May is Mental Health Awareness month. As a community of faith, we continue our commitment to eliminate the stigma of mental health challenges. Our worship on May 17 will focus on mental health and our call as people of faith to acknowledge the struggle these illnesses bring and to be a people of support, encouragement, and love.

We also continue our ministry of radical hospitality these days. While our building is closed for gatherings, it is providing safe shelter for individuals with no place to stay right now. One guest, a friend of a church member, has been with us since the just before the stay at home orders were made. Another guest had a brief stay of a week in March. This Saturday, we will partner with the Salvadoran Consulate to assist an individual stuck in the U.S. until El Salvador opens its airport. This is not exactly what this person envisioned when coming for a brief vacation! We have also received a request to help a college student (with Disciple connections) find a place to live after becoming homeless when the dorms closed.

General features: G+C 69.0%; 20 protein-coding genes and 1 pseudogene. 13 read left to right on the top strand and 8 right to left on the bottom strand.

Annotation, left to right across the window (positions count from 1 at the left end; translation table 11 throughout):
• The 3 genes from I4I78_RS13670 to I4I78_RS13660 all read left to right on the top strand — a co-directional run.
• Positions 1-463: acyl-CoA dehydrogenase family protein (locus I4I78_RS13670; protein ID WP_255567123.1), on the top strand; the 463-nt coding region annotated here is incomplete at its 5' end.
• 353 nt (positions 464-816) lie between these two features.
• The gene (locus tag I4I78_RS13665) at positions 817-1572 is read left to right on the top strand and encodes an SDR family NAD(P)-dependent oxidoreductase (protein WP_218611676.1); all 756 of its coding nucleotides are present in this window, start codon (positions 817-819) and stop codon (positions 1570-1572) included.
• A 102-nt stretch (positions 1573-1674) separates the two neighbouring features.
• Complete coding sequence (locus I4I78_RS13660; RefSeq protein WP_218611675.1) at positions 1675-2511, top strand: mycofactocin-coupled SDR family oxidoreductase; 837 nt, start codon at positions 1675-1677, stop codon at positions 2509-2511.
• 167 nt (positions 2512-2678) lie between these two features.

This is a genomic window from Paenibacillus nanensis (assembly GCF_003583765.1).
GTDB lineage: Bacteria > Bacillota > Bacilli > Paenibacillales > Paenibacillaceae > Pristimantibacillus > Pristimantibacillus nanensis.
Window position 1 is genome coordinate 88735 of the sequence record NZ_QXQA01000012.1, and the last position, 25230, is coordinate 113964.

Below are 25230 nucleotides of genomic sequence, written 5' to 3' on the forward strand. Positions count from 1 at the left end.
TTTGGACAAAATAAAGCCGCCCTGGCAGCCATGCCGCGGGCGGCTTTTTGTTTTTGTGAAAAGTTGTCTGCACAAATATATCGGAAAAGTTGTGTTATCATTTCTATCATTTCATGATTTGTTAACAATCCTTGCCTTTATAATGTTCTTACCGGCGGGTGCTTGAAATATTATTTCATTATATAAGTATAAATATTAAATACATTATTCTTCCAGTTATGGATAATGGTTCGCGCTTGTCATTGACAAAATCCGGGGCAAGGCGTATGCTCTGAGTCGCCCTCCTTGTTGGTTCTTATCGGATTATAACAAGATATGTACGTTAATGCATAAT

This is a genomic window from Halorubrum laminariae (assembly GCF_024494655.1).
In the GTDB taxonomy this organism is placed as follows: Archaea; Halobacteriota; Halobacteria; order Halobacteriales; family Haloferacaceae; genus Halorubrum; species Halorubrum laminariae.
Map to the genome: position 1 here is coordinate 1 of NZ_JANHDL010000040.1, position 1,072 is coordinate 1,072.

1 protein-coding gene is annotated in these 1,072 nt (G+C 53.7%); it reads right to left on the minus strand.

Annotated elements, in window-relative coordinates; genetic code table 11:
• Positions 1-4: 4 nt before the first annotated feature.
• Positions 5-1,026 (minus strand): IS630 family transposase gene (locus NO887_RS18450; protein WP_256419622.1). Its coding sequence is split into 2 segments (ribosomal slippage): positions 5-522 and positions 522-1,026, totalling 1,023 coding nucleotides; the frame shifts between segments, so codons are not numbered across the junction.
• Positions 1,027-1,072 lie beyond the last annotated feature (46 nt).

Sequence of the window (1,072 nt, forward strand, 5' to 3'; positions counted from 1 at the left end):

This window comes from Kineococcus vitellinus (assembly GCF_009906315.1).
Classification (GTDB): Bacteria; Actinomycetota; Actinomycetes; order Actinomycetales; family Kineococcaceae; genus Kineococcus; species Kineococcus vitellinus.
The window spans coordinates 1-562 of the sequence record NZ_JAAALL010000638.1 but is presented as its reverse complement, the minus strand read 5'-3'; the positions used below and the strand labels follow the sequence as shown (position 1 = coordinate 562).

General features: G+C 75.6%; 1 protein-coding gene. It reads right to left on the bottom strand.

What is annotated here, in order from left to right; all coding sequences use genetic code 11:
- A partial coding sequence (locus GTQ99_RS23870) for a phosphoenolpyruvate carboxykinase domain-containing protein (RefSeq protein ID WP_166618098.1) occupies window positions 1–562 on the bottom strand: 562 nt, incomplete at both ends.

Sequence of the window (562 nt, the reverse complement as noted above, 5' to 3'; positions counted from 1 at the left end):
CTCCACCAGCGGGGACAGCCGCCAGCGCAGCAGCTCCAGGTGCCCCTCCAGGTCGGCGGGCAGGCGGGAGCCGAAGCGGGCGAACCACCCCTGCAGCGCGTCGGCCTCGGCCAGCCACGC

Additionally, we are working to acquire food for about thirty immigrant families who have lost jobs and do not qualify for any other kind of assistance. We are doing this through a new connection with the Guatemala Acupuncture and Medical Aid Project (GUAMAP) (a non-profit based out of Tucson), which has transitioned their focus in this time to helping immigrant families in Tucson. The FCC Good Samaritan fund, from which we will give a donation, and our long-standing partnership with ICS will help provide food. ICS is offering food boxes for families in need, which we will receive and pass on to GUAMAP.

I am grateful that even though we remain unable to meet in person, we still participate in God’s movement of grace, love, and justice in our community.